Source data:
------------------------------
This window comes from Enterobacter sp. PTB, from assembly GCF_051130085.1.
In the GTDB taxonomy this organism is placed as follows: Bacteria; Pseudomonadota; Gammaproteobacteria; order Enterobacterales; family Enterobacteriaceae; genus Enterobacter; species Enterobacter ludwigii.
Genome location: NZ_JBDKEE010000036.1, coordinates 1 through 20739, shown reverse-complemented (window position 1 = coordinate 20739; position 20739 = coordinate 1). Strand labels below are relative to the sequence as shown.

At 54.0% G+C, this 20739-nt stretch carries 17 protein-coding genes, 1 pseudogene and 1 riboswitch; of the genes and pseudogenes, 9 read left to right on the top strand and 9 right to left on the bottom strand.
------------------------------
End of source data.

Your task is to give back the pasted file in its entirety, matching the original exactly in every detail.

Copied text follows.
This window comes from Enterobacter sp. PTB, from assembly GCF_051130085.1.
In the GTDB taxonomy this organism is placed as follows: Bacteria; Pseudomonadota; Gammaproteobacteria; order Enterobacterales; family Enterobacteriaceae; genus Enterobacter; species Enterobacter ludwigii.
Genome location: NZ_JBDKEE010000036.1, coordinates 1 through 20739, shown reverse-complemented (window position 1 = coordinate 20739; position 20739 = coordinate 1). Strand labels below are relative to the sequence as shown.

At 54.0% G+C, this 20739-nt stretch carries 17 protein-coding genes, 1 pseudogene and 1 riboswitch; of the genes and pseudogenes, 9 read left to right on the top strand and 9 right to left on the bottom strand.